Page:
[Link] How understanding valence could help make future AIs safer

A blog post by Mike John­son, Direc­tor of the Qualia Re­search In­sti­tute: https://​​openthe­ory.net/​​2015/​​09/​​fai_and_valence/​​ (a)

Ex­cerpt:

What makes some pat­terns of con­scious­ness feel bet­ter than oth­ers? I.e. can we crisply re­verse-en­g­ineer what makes cer­tain ar­eas of mind-space pleas­ant, and other ar­eas un­pleas­ant?
If we make a smarter-than-hu­man Ar­tifi­cial In­tel­li­gence, how do we make sure it has a pos­i­tive im­pact?… The fol­low­ing out­lines some pos­si­ble ways that progress on the first ques­tion could help us with the sec­ond ques­tion.
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1. Valence re­search could sim­plify the Value Prob­lem and the Value Load­ing Prob­lem.* If plea­sure/​hap­piness is an im­por­tant core part of what hu­man­ity val­ues, or should value, hav­ing the ex­act in­for­ma­tion-the­o­retic defi­ni­tion of it on-hand could di­rectly and dras­ti­cally sim­plify the prob­lems of what to max­i­mize, and how to load this value into an AGI**...
2. Valence re­search could form the ba­sis for a well-defined ‘san­ity check’ on AGI be­hav­ior. Even if plea­sure isn’t a core ter­mi­nal value for hu­mans, it could still be used as a use­ful in­di­rect heuris­tic for de­tect­ing value de­struc­tion. I.e., if we’re con­sid­er­ing hav­ing an AGI carry out some in­ter­ven­tion, we could ask it what the ex­pected effect is on what­ever pat­tern pre­cisely cor­re­sponds to plea­sure/​hap­piness. If there’s be a lot less of that pat­tern, the in­ter­ven­tion is prob­a­bly a bad idea...
3. Valence re­search could help us be hu­mane to AGIs and WBEs*. There’s go­ing to be a lot of ex­per­i­men­ta­tion in­volv­ing in­tel­li­gent sys­tems, and al­though many of these sys­tems won’t be “sen­tient” in the way hu­mans are, some sys­tem types will ap­proach or even sur­pass hu­man ca­pac­ity for suffer­ing. Un­for­tu­nately, many of these early sys­tems won’t work well— i.e., they’ll be in­sane. It would be great if we had a good way to de­tect profound suffer­ing in such cases and halt the sys­tem...
4. Valence re­search could help us pre­vent Mind Crimes. Nick Bostrom sug­gests in Su­per­in­tel­li­gence that AGIs might simu­late vir­tual hu­mans to re­verse-en­g­ineer hu­man prefer­ences, but that these vir­tual hu­mans might be suffi­ciently high-fidelity that they them­selves could mean­ingfully suffer. We can tell AGIs not to do this- but know­ing the ex­act in­for­ma­tion-the­o­retic pat­tern of suffer­ing would make it eas­ier to spec­ify what not to do.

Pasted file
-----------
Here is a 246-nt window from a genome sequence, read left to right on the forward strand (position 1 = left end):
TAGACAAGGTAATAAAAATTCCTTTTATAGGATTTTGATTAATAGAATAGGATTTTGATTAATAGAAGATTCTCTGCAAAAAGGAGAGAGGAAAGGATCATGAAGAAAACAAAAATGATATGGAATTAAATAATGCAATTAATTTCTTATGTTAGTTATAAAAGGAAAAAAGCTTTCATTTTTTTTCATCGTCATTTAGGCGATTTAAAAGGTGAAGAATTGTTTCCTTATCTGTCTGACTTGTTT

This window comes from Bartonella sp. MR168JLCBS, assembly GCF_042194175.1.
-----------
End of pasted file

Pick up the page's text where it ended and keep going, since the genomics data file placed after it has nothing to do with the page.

5. Valence re­search could en­able rad­i­cal forms of cog­ni­tive en­hance­ment. Nick Bostrom has ar­gued that there are hard limits on tra­di­tional phar­ma­ceu­ti­cal cog­ni­tive en­hance­ment, since if the pres­ence of some sim­ple chem­i­cal would help us think bet­ter, our brains would prob­a­bly already be pro­duc­ing it. On the other hand, there seem to be fewer a pri­ori limits on mo­ti­va­tional or emo­tional en­hance­ment. And sure enough, the most effec­tive “cog­ni­tive en­hancers” such as ad­der­all, modafinil, and so on seem to work by mak­ing cog­ni­tive tasks seem less un­pleas­ant or more in­ter­est­ing. If we had a crisp the­ory of valence, this might en­able par­tic­u­larly pow­er­ful ver­sions of these sorts of drugs.
6. Valence re­search could help al­ign an AGI’s nom­i­nal util­ity func­tion with visceral hap­piness. There seems to be a lot of con­fu­sion with re­gard to hap­piness and util­ity func­tions. In short: they are differ­ent things! Utility func­tions are goal ab­strac­tions, gen­er­ally re­al­ized ei­ther ex­plic­itly through high-level state vari­ables or im­plic­itly through dy­namic prin­ci­ples. Hap­piness, on the other hand, seems like an emer­gent, sys­temic prop­erty of con­scious states, and like other qualia but un­like util­ity func­tions, it’s prob­a­bly highly de­pen­dent upon low-level ar­chi­tec­tural and im­ple­men­ta­tional de­tails and dy­nam­ics...
7. Valence re­search could help us con­struct makeshift util­ity func­tions for WBEs and Neu­ro­mor­phic* AGIs...
8. Valence re­search could help us bet­ter un­der­stand, and per­haps pre­vent, AGI wire­head­ing. How can AGI re­searchers pre­vent their AGIs from wire­head­ing (di­rect ma­nipu­la­tion of their util­ity func­tions)? I don’t have a clear an­swer, and it seems like a com­plex prob­lem which will re­quire com­plex, ar­chi­tec­ture-de­pen­dent solu­tions, but un­der­stand­ing the uni­verse’s al­gorithm for plea­sure might help clar­ify what kind of prob­lem it is, and how evolu­tion has ad­dressed it in hu­mans...
9. Valence re­search could help re­duce gen­eral meta­phys­i­cal con­fu­sion. We’re go­ing to be fac­ing some very weird ques­tions about philos­o­phy of mind and meta­physics when build­ing AGIs, and ev­ery­body seems to have their own pet as­sump­tions on how things work. The bet­ter we can clear up the fog which sur­rounds some of these top­ics, the lower our co­or­di­na­tional fric­tion will be when we have to di­rectly ad­dress them...
10. Valence re­search could change the so­cial and poli­ti­cal land­scape AGI re­search oc­curs in. This could take many forms: at best, a break­through could lead to a hap­pier so­ciety where many pre­vi­ously nihilis­tic in­di­vi­d­u­als sud­denly have “skin in the game” with re­spect to ex­is­ten­tial risk. At worst, it could be a profound in­for­ma­tion haz­ard, and ir­re­spon­si­ble dis­clo­sure or mi­suse of such re­search could lead to mass wire­head­ing, mass emo­tional ma­nipu­la­tion, and to­tal­i­tar­i­anism. Either way, it would be an im­por­tant topic to keep abreast of.